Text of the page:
As the sweltering summer season approaches, the Ministry of Water and Power begins its usual claim of “improving loadshedding situation as water levels rise in coming weeks”.
Yesterday, the Minister of Water and Power, Khawaja Asif broke the news that Pakistan is facing a massive electricity shortfall of 5,420 megawatts. However, he attributed all “unscheduled loadshedding” due to the high temperatures that the country is currently experiencing.
A few days ago he blamed low water levels at major dams as the reason for the electricity shortfall.
While speaking at a news conference that was called following a massive power blackout in Karachi, the minister said that circular debt stands at Rs. 385 billion (excluding gas companies) by the end of last month. He compared it with the situation in 2013, where circular debt was Rs. 441 billion (including the gas companies).
He refrained from answering how much debt was owed to the gas companies and OGDCL. Experts seem to suggest that the circular debt situation is actually worse than before.
Khawaja Asif revealed that the current demand stands at 17,970 MW, which is 2,370MW higher than the same time last year. It was also notified that production had also increased over the year as it stands at 12,550MW, 1,000MW more than the maximum capacity in April 2016. In other words, he admitted that production capacity was still much lower than the rise in demand.
An official added that the current shortfall of 5,420MW meant electricity loadshedding of about 8 to 9 hours.
While discussing the current shortfall, the minister admitted that hydropower generation was lower over the past two weeks due to low flow of water and that multiple power plants generating 1,200MW had been shut down due to maintenance.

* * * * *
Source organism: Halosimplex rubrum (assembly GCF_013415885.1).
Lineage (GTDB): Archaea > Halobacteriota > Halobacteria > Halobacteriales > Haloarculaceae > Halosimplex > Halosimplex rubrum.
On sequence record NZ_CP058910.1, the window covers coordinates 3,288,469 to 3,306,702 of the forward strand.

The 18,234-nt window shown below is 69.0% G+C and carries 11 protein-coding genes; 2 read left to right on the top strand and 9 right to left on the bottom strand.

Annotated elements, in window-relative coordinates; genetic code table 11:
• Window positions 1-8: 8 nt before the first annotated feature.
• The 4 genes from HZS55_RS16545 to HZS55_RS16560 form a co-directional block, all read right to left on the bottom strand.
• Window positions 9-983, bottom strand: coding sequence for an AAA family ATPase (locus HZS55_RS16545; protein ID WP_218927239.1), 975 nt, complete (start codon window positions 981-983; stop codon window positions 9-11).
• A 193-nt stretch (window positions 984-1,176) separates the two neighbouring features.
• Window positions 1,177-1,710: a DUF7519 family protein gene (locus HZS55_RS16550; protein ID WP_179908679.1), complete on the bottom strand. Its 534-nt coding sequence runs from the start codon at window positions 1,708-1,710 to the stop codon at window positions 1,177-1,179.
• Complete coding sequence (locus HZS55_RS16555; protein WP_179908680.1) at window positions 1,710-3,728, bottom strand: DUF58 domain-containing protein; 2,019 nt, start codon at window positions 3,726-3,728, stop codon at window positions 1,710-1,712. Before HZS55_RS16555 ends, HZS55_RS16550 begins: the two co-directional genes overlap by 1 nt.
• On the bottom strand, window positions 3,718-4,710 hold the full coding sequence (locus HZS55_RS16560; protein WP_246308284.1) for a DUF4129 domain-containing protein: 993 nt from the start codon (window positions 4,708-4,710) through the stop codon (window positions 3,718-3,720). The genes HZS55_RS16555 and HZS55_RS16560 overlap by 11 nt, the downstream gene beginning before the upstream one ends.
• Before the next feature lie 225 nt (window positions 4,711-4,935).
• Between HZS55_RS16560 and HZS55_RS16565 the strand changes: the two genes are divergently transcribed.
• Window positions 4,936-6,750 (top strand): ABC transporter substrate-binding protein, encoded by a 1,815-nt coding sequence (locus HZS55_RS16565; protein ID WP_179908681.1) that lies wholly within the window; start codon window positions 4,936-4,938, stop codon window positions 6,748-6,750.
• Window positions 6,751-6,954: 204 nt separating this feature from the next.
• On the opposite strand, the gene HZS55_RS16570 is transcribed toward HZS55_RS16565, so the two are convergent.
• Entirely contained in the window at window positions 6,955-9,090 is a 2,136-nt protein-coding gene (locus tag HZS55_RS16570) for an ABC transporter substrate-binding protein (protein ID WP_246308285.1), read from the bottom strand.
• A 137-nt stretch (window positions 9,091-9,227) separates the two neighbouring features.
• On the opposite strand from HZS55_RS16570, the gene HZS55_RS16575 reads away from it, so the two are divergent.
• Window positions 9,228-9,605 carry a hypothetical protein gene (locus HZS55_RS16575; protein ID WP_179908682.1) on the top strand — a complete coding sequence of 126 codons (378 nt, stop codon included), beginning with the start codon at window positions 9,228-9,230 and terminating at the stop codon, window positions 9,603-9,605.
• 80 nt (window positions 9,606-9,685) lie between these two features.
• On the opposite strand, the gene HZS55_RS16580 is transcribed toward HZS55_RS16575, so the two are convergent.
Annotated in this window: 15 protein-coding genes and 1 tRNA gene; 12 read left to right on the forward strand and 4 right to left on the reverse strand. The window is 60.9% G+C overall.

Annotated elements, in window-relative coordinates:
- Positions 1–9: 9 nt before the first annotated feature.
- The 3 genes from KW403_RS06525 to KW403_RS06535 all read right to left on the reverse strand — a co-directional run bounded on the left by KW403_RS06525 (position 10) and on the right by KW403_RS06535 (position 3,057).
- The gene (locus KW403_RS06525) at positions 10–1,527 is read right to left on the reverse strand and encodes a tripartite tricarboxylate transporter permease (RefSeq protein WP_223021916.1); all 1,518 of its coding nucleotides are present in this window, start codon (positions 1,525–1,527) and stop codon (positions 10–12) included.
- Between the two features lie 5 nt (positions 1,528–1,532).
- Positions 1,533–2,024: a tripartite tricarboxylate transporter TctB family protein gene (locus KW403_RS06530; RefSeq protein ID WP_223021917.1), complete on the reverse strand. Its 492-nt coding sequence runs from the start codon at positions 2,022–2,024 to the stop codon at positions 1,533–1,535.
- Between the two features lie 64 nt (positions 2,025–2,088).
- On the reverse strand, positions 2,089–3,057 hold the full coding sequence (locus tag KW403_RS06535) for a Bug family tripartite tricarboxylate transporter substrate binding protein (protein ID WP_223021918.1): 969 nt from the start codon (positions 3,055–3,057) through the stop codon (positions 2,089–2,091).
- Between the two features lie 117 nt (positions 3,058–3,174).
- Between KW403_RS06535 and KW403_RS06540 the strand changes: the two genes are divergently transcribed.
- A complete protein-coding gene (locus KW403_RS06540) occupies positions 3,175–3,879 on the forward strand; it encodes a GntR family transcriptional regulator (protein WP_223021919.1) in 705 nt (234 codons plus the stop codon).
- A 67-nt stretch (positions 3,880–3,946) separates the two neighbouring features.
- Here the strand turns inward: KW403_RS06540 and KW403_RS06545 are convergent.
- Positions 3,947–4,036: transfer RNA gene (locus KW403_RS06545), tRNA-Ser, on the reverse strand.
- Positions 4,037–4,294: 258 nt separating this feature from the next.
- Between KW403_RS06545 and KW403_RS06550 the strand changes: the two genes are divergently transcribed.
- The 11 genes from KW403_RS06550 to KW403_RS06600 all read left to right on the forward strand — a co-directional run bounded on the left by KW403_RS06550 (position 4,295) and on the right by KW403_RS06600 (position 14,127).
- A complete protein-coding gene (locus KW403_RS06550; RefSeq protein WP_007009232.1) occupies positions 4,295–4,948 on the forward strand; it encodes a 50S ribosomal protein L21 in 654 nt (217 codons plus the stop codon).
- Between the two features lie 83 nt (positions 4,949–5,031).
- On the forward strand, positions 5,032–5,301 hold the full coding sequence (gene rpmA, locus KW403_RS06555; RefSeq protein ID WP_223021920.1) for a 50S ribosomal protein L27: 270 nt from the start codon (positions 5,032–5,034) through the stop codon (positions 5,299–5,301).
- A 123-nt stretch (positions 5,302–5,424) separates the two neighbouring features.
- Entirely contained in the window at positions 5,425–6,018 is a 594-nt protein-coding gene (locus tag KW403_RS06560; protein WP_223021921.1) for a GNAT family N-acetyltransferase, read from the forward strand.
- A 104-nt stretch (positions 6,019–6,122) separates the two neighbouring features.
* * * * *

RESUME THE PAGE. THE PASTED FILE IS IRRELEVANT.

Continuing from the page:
The minister said that around 4,000MW to 4,500MW of electricity will be added to the system by the end of April which should improve the loadshedding situation. He said that:
“This would help meet this additional (demand-supply) gap, but the normal gap of three-four hours will remain there.”
Causes of Loadshedding
All the blame for the loadshedding was put on higher temperatures as the minister claimed temperatures in Islamabad, Peshawar, Lahore had been several degrees higher than the same time last year.
He admitted that loadshedding times had reached 10 to 12 hours in some areas and that this would continue because such places are high-loss and revenue zones for WAPDA due to electricity theft.
Khawaja Asif said that WAPDA is removing transformers from such localities where electricity theft is common.
The minister declined to comment on the reports that the government had been overcharging people and has earned Rs 228 billion. However, he said “the matter is now before the court, and we will state our position there.”
Independent Power Producers (IPPs)
Khawaja Asif rejected any speculation regarding the loadshedding being caused due to non-payments to IPPs. He informed the media that these plants added a record 8,000MW to the system yesterday while public sector companies produced record-breaking 2,836MW. Hydro-electric production was only slightly better than last year, however, and stood at 2,100MW.
The power minister said that total payables to IPPs are Rs. 163 billion, including the Rs. 56 billion owed to PSO. Another Rs. 54 billion will also be paid to the IPPs as capacity charges.
Following that, he made a debatable comment on the loans. He said that excluding what PSO and the IPPs owed each other, the government has to pay Rs 161 billion but Rs 69 billion that amount was under litigation between the government and the IPPs as interest payments, which leaves behind only Rs. 92 billion.
The minister claimed that those Rs 92 billion don’t have to be paid in cash as the agreement allows the IPPs to draw the money from the banks which would make the government pay through a 4% charge on these credits.